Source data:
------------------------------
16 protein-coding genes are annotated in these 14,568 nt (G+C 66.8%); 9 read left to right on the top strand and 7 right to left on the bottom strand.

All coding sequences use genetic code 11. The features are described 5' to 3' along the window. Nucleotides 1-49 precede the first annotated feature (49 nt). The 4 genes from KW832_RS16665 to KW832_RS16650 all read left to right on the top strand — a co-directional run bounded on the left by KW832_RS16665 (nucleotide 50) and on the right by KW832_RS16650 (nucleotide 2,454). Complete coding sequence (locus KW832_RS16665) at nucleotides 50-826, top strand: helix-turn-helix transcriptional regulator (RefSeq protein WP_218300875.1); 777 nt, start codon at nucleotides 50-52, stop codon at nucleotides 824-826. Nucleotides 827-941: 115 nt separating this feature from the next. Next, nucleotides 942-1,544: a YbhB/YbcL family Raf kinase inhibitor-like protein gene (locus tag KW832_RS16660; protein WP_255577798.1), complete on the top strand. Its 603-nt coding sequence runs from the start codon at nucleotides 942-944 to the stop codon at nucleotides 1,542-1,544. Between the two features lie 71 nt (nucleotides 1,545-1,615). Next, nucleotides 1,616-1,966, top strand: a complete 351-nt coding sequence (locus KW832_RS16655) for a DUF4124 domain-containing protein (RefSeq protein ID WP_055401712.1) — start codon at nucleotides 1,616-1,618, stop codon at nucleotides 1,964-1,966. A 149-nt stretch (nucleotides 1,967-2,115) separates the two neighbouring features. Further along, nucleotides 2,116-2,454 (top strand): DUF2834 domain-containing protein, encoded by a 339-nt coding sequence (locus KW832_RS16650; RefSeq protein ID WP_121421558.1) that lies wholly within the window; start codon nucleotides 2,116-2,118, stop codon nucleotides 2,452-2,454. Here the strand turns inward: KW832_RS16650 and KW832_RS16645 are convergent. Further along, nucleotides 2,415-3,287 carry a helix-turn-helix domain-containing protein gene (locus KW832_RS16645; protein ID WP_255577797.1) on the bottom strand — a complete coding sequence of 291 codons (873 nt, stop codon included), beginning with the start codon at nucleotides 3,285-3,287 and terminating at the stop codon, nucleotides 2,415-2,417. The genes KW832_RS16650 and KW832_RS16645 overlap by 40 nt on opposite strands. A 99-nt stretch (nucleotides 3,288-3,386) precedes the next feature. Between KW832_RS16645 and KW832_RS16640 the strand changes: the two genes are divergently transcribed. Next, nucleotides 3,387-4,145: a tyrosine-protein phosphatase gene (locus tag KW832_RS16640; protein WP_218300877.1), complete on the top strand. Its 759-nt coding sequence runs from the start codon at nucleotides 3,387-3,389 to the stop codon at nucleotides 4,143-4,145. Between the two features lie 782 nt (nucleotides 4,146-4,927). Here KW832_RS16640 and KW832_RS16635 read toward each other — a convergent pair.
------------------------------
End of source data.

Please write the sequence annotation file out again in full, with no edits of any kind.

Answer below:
16 protein-coding genes are annotated in these 14,568 nt (G+C 66.8%); 9 read left to right on the top strand and 7 right to left on the bottom strand.

All coding sequences use genetic code 11. The features are described 5' to 3' along the window. Nucleotides 1-49 precede the first annotated feature (49 nt). The 4 genes from KW832_RS16665 to KW832_RS16650 all read left to right on the top strand — a co-directional run bounded on the left by KW832_RS16665 (nucleotide 50) and on the right by KW832_RS16650 (nucleotide 2,454). Complete coding sequence (locus KW832_RS16665) at nucleotides 50-826, top strand: helix-turn-helix transcriptional regulator (RefSeq protein WP_218300875.1); 777 nt, start codon at nucleotides 50-52, stop codon at nucleotides 824-826. Nucleotides 827-941: 115 nt separating this feature from the next. Next, nucleotides 942-1,544: a YbhB/YbcL family Raf kinase inhibitor-like protein gene (locus tag KW832_RS16660; protein WP_255577798.1), complete on the top strand. Its 603-nt coding sequence runs from the start codon at nucleotides 942-944 to the stop codon at nucleotides 1,542-1,544. Between the two features lie 71 nt (nucleotides 1,545-1,615). Next, nucleotides 1,616-1,966, top strand: a complete 351-nt coding sequence (locus KW832_RS16655) for a DUF4124 domain-containing protein (RefSeq protein ID WP_055401712.1) — start codon at nucleotides 1,616-1,618, stop codon at nucleotides 1,964-1,966. A 149-nt stretch (nucleotides 1,967-2,115) separates the two neighbouring features. Further along, nucleotides 2,116-2,454 (top strand): DUF2834 domain-containing protein, encoded by a 339-nt coding sequence (locus KW832_RS16650; RefSeq protein ID WP_121421558.1) that lies wholly within the window; start codon nucleotides 2,116-2,118, stop codon nucleotides 2,452-2,454. Here the strand turns inward: KW832_RS16650 and KW832_RS16645 are convergent. Further along, nucleotides 2,415-3,287 carry a helix-turn-helix domain-containing protein gene (locus KW832_RS16645; protein ID WP_255577797.1) on the bottom strand — a complete coding sequence of 291 codons (873 nt, stop codon included), beginning with the start codon at nucleotides 3,285-3,287 and terminating at the stop codon, nucleotides 2,415-2,417. The genes KW832_RS16650 and KW832_RS16645 overlap by 40 nt on opposite strands. A 99-nt stretch (nucleotides 3,288-3,386) precedes the next feature. Between KW832_RS16645 and KW832_RS16640 the strand changes: the two genes are divergently transcribed. Next, nucleotides 3,387-4,145: a tyrosine-protein phosphatase gene (locus tag KW832_RS16640; protein WP_218300877.1), complete on the top strand. Its 759-nt coding sequence runs from the start codon at nucleotides 3,387-3,389 to the stop codon at nucleotides 4,143-4,145. Between the two features lie 782 nt (nucleotides 4,146-4,927). Here KW832_RS16640 and KW832_RS16635 read toward each other — a convergent pair.